Wednesday, April 18th
11AM – 2PM
Wednesday, April 25th
12PM – 2PM
Paley Library Lecture Hall
In 2016 Temple University’s School of Theater, Film and Media Arts inaugurated a new Master of Arts degree program in Musical Theater Studies. Under the leadership of Associate Professor Peter Reynolds (Artistic Director of Mauckingbird Theater Company, Philadelphia), the one-year program prepares candidates for commercial, nonprofit, or educational positions in the musical theater industry. Its students—actors, musicians, and dancers alike—gain valuable experience in aspects of performance, production, and administration. The five graduating students whose work is featured in this installment of Beyond the Notes together represent an impressive array of professional experiences and interests, an early testament to the program’s vitality and commitment to community engagement.
Wednesday, April 18, 2018
11 AM–2 PM
An Exploration of the Musical Theater Ingénue: Roles that Challenge the Historical Stereotypes – Alexandra Garcia
Alexandra Garcia received a BM in vocal performance from Florida Atlantic University. A trained soprano and an experienced presenter of ingénue roles—more than a mere “damsel in distress”—her thesis examines a collection of ingénue characters whose roles not only present more than meets the eye, but also challenge established historical stereotypes.
Ana Belén Croston
Latinos y Broadway: Nuestras Raíces, Representación y Legado (Latinos and Broadway: Our Roots, Representation and Legacy) – Ana Belén Croston
Born and raised in Panama City, Panama, Ana Belén Croston holds a BS in Management from Florida State University. She has performed professionally in Panama, including in the Original Panamanian Company production of Hairspray. As an artist, she strives to give voice to those who have been silenced, and leads audiences to explore aspects of acceptance and community. Her MA thesis explores the role of the Latinx community, specifically Latinas, in Broadway musicals. Beginning with Operetta and traveling to the peak of Latinx involvement on Broadway with In The Heights and On Your Feet, her presentation will focus on Latinx characters in musical theater, Latinx performers and their accomplishments, and well as the misinterpretation of the Hispanic and Latinx culture in Broadway musicals.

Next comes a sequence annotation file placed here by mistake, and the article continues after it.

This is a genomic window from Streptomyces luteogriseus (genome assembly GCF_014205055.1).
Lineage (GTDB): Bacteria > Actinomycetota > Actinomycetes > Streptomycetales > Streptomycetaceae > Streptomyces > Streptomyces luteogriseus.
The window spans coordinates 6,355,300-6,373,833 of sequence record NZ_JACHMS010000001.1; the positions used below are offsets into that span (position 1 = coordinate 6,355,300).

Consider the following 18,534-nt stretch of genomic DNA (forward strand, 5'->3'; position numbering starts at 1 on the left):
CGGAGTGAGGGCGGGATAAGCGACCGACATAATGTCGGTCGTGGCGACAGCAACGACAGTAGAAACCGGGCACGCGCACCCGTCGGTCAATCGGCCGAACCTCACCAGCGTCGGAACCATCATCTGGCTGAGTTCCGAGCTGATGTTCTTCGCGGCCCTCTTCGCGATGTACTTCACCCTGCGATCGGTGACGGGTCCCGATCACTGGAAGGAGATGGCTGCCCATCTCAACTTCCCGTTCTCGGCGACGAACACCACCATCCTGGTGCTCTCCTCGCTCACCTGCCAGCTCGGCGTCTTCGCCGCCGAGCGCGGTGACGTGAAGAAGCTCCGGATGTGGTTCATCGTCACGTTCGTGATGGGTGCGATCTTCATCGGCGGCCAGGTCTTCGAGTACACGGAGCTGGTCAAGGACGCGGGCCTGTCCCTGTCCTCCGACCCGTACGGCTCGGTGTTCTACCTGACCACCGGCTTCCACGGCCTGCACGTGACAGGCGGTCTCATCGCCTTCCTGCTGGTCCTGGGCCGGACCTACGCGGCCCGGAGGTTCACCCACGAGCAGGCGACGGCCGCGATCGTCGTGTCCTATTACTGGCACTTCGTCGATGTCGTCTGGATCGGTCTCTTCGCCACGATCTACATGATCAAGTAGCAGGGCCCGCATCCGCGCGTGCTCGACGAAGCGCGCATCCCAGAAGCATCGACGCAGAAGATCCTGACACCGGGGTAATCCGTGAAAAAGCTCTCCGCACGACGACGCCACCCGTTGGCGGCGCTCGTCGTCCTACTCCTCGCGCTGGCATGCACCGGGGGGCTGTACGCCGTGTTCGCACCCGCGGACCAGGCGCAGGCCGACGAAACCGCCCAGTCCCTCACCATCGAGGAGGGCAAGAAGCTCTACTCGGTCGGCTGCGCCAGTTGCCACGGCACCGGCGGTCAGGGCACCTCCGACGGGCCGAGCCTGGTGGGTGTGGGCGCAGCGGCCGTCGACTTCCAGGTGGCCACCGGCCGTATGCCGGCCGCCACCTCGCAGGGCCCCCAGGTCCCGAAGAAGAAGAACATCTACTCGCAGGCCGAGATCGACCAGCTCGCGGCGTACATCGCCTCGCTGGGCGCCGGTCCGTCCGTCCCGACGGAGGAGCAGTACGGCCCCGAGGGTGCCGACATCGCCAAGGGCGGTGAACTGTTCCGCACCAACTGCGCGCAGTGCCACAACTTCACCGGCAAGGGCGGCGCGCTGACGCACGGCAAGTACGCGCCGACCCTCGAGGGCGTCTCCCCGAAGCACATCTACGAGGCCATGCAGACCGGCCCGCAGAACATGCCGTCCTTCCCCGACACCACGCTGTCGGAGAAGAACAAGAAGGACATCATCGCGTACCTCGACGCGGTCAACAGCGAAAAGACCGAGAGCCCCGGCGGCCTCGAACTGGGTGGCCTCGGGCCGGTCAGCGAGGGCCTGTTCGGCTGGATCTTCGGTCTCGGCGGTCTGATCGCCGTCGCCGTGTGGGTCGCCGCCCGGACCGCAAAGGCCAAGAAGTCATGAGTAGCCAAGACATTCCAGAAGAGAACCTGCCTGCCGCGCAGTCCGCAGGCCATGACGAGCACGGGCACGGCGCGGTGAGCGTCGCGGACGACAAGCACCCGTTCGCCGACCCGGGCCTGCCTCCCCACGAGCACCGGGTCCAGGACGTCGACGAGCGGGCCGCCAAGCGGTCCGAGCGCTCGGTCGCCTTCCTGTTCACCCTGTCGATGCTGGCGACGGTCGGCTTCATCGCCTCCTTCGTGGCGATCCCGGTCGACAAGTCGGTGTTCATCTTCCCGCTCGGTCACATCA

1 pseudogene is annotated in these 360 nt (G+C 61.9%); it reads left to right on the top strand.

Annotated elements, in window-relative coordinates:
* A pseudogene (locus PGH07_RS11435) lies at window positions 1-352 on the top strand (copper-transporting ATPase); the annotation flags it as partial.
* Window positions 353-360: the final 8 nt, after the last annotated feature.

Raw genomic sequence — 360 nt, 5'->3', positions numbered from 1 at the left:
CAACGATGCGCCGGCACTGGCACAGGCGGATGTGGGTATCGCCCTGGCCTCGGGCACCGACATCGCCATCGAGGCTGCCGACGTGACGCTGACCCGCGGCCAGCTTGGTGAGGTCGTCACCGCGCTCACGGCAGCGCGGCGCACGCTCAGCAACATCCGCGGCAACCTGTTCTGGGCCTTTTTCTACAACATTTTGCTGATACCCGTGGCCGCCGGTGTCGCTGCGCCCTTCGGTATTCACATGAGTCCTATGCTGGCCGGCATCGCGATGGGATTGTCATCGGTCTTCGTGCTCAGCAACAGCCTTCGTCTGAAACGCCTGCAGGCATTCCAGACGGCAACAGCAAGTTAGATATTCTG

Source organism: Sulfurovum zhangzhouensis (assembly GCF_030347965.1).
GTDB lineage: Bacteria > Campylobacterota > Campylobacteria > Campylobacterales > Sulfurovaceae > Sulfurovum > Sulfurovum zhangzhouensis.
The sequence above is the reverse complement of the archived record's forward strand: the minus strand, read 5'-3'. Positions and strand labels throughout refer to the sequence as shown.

Dominguez, Robert. “Journal Entry: Hispanics on Broadway,” Hispanic; Miami Vol. 11, Iss. 1/2, (Jan/Feb 1998): 80-86.
Hoffman, Warren. The Great White Way Race and the Broadway Musical. Piscataway : Rutgers University Press, 2014.
Sandoval-Sanchez, Alberto . José, Can You See?: Latinos On And Off Broadway . U. Wisconsin Press, 1999.
Sandoval Sanchez, Alberto . “West Side Story: A Puerto Rican reading of “America” ” Jump Cut, no. 39, June 1994, pp. 59-66.
Paige, Elaine. Musicals: The Definitive Illustrated Story. New York : DK Publishing, 2015
Telgen, Diane. Notable Hispanic American Women. Detroit: Gale Research, 1993.
The African American Actor has Seen the Greatest and Most Consistent Development in the History of Musical Theater – Ashleigh Summers
Throughout the history of Broadway and musical theater, the African American actor has seen the greatest and the most consistent development. However, initial roles constituted an extremely demeaning history, namely in the form of minstrelsy. Her her thesis presentation, Summers examines the historical timeline of the black performer on Broadway, especially how this development has itself been represented in scholarship and reception history.